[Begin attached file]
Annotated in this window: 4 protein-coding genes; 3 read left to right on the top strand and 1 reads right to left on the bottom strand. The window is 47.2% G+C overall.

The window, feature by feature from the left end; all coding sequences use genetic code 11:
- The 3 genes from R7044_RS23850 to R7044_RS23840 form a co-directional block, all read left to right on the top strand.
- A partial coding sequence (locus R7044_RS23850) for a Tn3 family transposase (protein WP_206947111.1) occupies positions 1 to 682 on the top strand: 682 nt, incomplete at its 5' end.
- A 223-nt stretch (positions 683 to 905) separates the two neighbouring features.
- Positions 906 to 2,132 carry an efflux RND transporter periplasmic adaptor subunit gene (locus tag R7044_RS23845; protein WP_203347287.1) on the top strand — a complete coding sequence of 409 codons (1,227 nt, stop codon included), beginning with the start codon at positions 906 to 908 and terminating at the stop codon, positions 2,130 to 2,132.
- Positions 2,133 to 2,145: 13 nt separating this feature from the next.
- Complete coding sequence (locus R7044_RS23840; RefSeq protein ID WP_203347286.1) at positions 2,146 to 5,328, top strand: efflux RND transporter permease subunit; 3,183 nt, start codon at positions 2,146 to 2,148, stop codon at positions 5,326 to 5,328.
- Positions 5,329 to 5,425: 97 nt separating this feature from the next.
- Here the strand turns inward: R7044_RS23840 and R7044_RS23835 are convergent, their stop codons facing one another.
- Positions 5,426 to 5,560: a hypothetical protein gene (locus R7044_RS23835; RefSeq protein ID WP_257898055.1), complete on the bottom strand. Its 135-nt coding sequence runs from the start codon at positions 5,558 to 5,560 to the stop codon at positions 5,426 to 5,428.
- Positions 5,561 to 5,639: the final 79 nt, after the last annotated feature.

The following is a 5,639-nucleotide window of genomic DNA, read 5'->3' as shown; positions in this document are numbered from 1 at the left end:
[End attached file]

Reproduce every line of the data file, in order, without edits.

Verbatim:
Annotated in this window: 4 protein-coding genes; 3 read left to right on the top strand and 1 reads right to left on the bottom strand. The window is 47.2% G+C overall.

The window, feature by feature from the left end; all coding sequences use genetic code 11:
- The 3 genes from R7044_RS23850 to R7044_RS23840 form a co-directional block, all read left to right on the top strand.
- A partial coding sequence (locus R7044_RS23850) for a Tn3 family transposase (protein WP_206947111.1) occupies positions 1 to 682 on the top strand: 682 nt, incomplete at its 5' end.
- A 223-nt stretch (positions 683 to 905) separates the two neighbouring features.
- Positions 906 to 2,132 carry an efflux RND transporter periplasmic adaptor subunit gene (locus tag R7044_RS23845; protein WP_203347287.1) on the top strand — a complete coding sequence of 409 codons (1,227 nt, stop codon included), beginning with the start codon at positions 906 to 908 and terminating at the stop codon, positions 2,130 to 2,132.
- Positions 2,133 to 2,145: 13 nt separating this feature from the next.
- Complete coding sequence (locus R7044_RS23840; RefSeq protein ID WP_203347286.1) at positions 2,146 to 5,328, top strand: efflux RND transporter permease subunit; 3,183 nt, start codon at positions 2,146 to 2,148, stop codon at positions 5,326 to 5,328.
- Positions 5,329 to 5,425: 97 nt separating this feature from the next.
- Here the strand turns inward: R7044_RS23840 and R7044_RS23835 are convergent, their stop codons facing one another.
- Positions 5,426 to 5,560: a hypothetical protein gene (locus R7044_RS23835; RefSeq protein ID WP_257898055.1), complete on the bottom strand. Its 135-nt coding sequence runs from the start codon at positions 5,558 to 5,560 to the stop codon at positions 5,426 to 5,428.
- Positions 5,561 to 5,639: the final 79 nt, after the last annotated feature.

The following is a 5,639-nucleotide window of genomic DNA, read 5'->3' as shown; positions in this document are numbered from 1 at the left end: